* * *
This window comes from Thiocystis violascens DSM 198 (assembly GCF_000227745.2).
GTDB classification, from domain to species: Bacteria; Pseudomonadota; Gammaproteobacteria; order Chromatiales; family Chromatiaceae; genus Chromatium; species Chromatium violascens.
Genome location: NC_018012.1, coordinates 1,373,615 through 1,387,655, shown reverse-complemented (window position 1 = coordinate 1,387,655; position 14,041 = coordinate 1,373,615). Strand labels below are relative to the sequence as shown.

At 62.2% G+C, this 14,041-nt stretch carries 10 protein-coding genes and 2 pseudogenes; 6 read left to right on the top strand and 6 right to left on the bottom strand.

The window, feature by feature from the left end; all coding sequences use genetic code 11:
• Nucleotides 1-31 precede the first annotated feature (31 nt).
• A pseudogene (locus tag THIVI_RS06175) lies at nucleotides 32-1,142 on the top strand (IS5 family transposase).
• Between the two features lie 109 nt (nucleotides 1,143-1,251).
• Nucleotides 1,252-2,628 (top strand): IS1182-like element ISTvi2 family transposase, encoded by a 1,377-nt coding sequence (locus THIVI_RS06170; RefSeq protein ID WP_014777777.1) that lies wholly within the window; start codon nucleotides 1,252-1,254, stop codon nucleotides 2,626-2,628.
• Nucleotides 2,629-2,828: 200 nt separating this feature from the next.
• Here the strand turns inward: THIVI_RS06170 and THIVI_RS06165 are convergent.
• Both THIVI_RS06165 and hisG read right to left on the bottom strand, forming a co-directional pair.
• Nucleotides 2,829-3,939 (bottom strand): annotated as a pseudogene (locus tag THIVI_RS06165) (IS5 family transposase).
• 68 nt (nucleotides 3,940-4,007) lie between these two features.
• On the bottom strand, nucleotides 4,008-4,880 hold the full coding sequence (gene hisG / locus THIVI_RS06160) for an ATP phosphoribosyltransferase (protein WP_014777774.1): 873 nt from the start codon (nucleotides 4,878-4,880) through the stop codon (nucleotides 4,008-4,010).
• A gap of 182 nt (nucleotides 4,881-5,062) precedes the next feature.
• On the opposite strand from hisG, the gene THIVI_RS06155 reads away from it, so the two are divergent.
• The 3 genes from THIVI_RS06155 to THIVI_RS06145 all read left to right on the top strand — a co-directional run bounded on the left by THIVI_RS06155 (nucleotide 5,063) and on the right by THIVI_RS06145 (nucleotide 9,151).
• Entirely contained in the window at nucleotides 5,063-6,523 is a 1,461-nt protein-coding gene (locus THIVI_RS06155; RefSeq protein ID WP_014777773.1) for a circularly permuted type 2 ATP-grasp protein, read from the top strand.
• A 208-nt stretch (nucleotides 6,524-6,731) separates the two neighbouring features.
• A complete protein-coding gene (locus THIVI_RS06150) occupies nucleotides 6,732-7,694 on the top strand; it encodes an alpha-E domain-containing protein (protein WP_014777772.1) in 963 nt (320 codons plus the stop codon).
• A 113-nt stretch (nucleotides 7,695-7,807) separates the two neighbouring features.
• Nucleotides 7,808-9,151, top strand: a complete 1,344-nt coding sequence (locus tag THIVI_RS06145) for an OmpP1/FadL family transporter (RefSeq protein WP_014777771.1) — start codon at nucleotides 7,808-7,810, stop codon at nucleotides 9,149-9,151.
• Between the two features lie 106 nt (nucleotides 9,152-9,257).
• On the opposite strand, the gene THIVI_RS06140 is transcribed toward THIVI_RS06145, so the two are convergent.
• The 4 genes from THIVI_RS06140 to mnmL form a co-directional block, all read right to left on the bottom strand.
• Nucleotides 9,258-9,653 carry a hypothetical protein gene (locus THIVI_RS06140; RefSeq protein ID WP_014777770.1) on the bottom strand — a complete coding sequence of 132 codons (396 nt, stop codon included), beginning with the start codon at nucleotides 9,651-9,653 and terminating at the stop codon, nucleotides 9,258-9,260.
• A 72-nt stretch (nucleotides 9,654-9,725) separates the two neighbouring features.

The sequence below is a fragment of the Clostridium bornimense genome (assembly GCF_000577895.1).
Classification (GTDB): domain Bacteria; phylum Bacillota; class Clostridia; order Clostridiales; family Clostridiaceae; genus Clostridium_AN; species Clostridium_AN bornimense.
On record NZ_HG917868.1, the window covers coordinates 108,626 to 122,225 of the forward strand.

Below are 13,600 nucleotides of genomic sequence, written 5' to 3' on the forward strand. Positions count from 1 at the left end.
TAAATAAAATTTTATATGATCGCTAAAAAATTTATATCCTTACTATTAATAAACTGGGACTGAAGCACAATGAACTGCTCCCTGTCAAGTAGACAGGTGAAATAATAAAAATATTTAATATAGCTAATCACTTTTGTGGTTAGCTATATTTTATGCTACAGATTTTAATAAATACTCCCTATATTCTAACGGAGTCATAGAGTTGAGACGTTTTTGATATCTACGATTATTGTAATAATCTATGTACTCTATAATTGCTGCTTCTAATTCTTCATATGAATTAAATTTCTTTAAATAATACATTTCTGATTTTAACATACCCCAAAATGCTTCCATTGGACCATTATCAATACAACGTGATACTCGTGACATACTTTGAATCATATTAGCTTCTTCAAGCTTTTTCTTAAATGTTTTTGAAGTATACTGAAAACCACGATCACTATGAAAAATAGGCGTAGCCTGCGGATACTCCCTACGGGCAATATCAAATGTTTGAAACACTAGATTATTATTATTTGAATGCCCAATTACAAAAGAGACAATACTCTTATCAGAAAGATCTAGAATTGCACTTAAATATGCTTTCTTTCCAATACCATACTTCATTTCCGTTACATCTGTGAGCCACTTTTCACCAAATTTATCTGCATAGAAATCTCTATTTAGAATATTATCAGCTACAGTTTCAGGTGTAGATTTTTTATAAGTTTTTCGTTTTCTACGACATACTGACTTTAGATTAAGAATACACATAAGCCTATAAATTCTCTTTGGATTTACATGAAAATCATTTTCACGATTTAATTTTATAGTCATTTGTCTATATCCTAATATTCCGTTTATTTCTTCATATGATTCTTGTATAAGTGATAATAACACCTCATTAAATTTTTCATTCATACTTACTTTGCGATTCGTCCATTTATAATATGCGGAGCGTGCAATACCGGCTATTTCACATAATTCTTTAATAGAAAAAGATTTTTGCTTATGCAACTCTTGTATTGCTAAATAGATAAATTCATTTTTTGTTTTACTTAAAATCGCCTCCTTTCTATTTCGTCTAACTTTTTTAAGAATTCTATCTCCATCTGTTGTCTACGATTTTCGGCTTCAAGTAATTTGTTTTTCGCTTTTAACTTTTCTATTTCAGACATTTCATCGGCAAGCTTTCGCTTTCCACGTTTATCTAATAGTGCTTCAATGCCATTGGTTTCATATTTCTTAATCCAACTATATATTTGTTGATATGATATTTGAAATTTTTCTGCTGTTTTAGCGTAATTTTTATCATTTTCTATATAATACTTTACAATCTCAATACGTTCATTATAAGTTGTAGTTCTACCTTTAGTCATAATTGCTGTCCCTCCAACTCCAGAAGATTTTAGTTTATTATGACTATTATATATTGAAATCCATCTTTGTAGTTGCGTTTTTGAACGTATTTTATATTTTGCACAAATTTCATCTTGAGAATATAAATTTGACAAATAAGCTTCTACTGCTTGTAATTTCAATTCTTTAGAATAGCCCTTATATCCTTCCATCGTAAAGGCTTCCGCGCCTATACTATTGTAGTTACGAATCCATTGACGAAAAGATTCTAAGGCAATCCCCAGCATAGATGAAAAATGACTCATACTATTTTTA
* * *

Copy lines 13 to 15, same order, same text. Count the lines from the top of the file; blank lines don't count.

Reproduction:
• Nucleotides 2,829-3,939 (bottom strand): annotated as a pseudogene (locus tag THIVI_RS06165) (IS5 family transposase).
• 68 nt (nucleotides 3,940-4,007) lie between these two features.
• On the bottom strand, nucleotides 4,008-4,880 hold the full coding sequence (gene hisG / locus THIVI_RS06160) for an ATP phosphoribosyltransferase (protein WP_014777774.1): 873 nt from the start codon (nucleotides 4,878-4,880) through the stop codon (nucleotides 4,008-4,010).